Psalms 82:1, Elohim stands…the gods. This is a reference to Elohim acting as the Supreme Judge among his divine, heavenly council that carries out his orders. This is more than the traditional “Godhead,” and includes angelic and spirit beings, and even Satan himself. From time to time, Elohim gathers his council together as we see in Job (Job 1:6; 2:1). Even lying spirits are subject to and do the bidding of Elohim who presides over this council also referred to as the host of heaven (1 Kgs 22:19–23). Some of “Us” passages in the Scriptures, which have typically been attributed to the “Godhead,” likely also refer to this divine counsel (e.g. Gen 11:7; Ezek 44:6). This has been the view of ancient Jewish sages as well.

Modern biblical theologians have traditionally taken a non-supernaturalistic view of this passage by saying that the gods here refer to human rulers. While elohim may by definition and biblical usage refer to human rulers, this passage can’t be limited to this definition alone, since verse seven refers to these gods/elohim as “dying like men” as a result of Elohim’s divine judgment on them because of their wickedness. This threat makes little or no sense if it is referring only to human rulers. For the record, Yeshua quotes verse six in reference to human rulers (John 10:34; 14:30; 16:11), so this passage should not be taken to refer only to Elohim’s divine counsel or just to human rulers, but probably to both. This is because behind human rulers are evil spirits or principalities that govern the nations (Dan 10:20; Eph 6:12; Rev 13:2) all under the aegis of Satan who has his own kingdom (Matt 12:26) and is presently the ruler of this world (John 12:31); however, all of this is under the ultimate authority of YHVH Elohim.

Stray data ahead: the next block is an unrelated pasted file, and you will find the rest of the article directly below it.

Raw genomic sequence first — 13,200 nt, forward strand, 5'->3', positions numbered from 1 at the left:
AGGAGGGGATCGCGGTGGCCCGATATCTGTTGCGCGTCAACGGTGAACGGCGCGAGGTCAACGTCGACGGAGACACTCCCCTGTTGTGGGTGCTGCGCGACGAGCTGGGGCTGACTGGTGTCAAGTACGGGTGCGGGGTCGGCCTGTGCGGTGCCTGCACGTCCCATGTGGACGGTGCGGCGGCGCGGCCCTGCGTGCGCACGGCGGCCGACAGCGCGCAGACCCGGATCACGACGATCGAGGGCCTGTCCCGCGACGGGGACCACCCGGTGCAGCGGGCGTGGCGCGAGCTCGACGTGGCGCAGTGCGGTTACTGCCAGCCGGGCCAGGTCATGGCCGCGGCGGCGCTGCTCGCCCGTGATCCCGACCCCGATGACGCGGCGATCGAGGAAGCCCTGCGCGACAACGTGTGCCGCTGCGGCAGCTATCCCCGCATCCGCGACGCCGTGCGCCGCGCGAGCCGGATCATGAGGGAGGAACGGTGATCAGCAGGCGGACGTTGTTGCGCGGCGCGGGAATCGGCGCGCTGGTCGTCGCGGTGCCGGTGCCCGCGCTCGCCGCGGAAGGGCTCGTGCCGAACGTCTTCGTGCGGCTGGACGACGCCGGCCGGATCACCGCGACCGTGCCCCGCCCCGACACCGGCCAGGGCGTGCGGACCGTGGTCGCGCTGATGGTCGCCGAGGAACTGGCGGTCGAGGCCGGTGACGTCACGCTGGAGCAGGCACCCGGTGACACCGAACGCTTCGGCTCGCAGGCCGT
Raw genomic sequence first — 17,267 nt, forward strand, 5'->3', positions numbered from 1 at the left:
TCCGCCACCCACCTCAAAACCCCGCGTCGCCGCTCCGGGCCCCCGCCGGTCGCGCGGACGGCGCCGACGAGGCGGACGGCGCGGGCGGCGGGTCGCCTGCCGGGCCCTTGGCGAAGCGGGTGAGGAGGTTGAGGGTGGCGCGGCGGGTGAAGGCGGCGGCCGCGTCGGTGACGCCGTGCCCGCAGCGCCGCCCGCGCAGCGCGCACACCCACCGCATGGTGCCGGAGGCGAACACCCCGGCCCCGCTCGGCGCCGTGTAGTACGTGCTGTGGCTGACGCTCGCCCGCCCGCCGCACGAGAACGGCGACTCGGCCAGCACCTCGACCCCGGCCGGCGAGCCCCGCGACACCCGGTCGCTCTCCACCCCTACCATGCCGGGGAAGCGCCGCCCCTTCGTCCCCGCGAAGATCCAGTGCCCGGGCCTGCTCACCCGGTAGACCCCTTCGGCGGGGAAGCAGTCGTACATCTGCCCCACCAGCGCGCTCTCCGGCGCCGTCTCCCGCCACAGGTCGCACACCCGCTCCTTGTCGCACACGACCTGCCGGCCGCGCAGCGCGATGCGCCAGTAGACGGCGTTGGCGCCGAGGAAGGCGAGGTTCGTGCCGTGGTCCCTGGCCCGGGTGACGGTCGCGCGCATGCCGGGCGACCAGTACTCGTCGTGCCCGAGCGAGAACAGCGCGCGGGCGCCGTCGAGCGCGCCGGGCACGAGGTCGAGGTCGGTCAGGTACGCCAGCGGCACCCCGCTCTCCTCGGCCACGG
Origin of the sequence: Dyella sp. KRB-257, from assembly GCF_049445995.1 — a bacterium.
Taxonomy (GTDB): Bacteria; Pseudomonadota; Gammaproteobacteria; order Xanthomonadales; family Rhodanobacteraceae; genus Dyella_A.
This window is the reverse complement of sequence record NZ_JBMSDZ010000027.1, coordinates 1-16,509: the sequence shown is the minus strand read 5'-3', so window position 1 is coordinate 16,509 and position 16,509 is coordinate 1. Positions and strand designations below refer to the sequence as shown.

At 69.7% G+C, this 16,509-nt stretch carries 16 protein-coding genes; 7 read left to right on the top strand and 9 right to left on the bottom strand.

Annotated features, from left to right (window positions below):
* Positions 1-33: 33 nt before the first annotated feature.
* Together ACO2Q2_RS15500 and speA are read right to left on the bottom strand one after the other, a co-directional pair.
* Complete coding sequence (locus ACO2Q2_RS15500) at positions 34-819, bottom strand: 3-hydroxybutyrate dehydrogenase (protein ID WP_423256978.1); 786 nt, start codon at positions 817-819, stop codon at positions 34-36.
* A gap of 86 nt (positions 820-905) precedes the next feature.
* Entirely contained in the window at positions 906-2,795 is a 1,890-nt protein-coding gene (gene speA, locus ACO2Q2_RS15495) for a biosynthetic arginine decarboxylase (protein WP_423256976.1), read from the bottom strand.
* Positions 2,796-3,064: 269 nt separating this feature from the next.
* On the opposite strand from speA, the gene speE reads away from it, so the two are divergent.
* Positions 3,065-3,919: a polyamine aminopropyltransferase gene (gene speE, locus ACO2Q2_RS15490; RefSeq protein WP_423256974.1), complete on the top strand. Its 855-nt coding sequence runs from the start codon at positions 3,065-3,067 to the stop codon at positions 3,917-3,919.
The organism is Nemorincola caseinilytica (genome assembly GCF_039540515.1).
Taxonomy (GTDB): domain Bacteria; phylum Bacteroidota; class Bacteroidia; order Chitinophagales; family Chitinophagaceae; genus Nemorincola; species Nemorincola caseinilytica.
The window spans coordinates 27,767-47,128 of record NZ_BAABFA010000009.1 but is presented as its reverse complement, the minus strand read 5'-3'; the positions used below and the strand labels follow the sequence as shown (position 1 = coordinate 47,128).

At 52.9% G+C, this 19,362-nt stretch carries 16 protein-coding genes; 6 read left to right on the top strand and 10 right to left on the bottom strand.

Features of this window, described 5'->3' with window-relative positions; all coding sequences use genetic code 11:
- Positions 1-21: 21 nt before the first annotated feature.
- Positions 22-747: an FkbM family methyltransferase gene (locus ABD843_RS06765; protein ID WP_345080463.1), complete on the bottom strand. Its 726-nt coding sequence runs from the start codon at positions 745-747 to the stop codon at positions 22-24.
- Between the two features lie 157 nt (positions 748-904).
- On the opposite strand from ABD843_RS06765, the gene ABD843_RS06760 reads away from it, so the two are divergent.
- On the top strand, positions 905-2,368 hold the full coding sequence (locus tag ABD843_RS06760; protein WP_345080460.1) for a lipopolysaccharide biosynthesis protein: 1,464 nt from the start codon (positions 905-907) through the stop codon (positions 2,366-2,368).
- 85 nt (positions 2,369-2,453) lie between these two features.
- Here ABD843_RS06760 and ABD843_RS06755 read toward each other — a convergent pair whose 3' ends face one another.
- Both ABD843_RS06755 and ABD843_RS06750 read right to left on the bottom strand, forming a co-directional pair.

The idea that there were and are unseen evil spirits and demi-gods that behind the scenes rule the nations of the world is revealed in the book of Enoch and is also found in traditional ancient Mesopotamian historical accounts and forms the basis for the ancient Greek mythos.